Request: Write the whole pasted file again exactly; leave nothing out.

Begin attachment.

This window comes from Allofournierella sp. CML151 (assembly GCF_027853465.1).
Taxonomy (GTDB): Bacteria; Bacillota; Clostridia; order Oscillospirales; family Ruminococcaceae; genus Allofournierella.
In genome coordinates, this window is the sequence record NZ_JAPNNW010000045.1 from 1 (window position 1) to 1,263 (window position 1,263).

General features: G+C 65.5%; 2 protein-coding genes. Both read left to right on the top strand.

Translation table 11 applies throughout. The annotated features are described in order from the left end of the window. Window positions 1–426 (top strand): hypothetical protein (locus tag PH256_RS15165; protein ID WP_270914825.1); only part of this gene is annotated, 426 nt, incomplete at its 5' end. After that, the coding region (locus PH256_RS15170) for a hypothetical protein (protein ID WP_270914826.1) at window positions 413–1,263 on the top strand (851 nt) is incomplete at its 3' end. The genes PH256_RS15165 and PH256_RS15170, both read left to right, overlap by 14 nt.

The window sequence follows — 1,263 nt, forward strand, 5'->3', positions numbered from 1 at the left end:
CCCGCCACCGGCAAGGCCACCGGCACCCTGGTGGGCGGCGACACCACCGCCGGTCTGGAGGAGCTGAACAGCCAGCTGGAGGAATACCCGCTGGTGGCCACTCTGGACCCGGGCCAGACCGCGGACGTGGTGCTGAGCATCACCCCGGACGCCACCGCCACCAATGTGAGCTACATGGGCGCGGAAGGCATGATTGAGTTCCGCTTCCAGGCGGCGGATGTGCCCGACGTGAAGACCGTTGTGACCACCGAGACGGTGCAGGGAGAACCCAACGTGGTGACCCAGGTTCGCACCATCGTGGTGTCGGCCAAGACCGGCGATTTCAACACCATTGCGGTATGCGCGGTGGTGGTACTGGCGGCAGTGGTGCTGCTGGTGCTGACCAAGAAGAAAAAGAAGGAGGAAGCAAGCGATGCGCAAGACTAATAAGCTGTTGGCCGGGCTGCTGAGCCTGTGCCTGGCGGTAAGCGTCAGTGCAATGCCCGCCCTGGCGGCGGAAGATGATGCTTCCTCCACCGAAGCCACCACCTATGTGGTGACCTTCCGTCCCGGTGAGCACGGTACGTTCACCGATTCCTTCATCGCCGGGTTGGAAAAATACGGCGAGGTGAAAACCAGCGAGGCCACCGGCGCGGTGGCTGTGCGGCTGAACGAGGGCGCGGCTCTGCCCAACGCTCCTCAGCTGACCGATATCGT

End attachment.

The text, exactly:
This window comes from Allofournierella sp. CML151 (assembly GCF_027853465.1).
Taxonomy (GTDB): Bacteria; Bacillota; Clostridia; order Oscillospirales; family Ruminococcaceae; genus Allofournierella.
In genome coordinates, this window is the sequence record NZ_JAPNNW010000045.1 from 1 (window position 1) to 1,263 (window position 1,263).

General features: G+C 65.5%; 2 protein-coding genes. Both read left to right on the top strand.

Translation table 11 applies throughout. The annotated features are described in order from the left end of the window. Window positions 1–426 (top strand): hypothetical protein (locus tag PH256_RS15165; protein ID WP_270914825.1); only part of this gene is annotated, 426 nt, incomplete at its 5' end. After that, the coding region (locus PH256_RS15170) for a hypothetical protein (protein ID WP_270914826.1) at window positions 413–1,263 on the top strand (851 nt) is incomplete at its 3' end. The genes PH256_RS15165 and PH256_RS15170, both read left to right, overlap by 14 nt.

The window sequence follows — 1,263 nt, forward strand, 5'->3', positions numbered from 1 at the left end:
CCCGCCACCGGCAAGGCCACCGGCACCCTGGTGGGCGGCGACACCACCGCCGGTCTGGAGGAGCTGAACAGCCAGCTGGAGGAATACCCGCTGGTGGCCACTCTGGACCCGGGCCAGACCGCGGACGTGGTGCTGAGCATCACCCCGGACGCCACCGCCACCAATGTGAGCTACATGGGCGCGGAAGGCATGATTGAGTTCCGCTTCCAGGCGGCGGATGTGCCCGACGTGAAGACCGTTGTGACCACCGAGACGGTGCAGGGAGAACCCAACGTGGTGACCCAGGTTCGCACCATCGTGGTGTCGGCCAAGACCGGCGATTTCAACACCATTGCGGTATGCGCGGTGGTGGTACTGGCGGCAGTGGTGCTGCTGGTGCTGACCAAGAAGAAAAAGAAGGAGGAAGCAAGCGATGCGCAAGACTAATAAGCTGTTGGCCGGGCTGCTGAGCCTGTGCCTGGCGGTAAGCGTCAGTGCAATGCCCGCCCTGGCGGCGGAAGATGATGCTTCCTCCACCGAAGCCACCACCTATGTGGTGACCTTCCGTCCCGGTGAGCACGGTACGTTCACCGATTCCTTCATCGCCGGGTTGGAAAAATACGGCGAGGTGAAAACCAGCGAGGCCACCGGCGCGGTGGCTGTGCGGCTGAACGAGGGCGCGGCTCTGCCCAACGCTCCTCAGCTGACCGATATCGT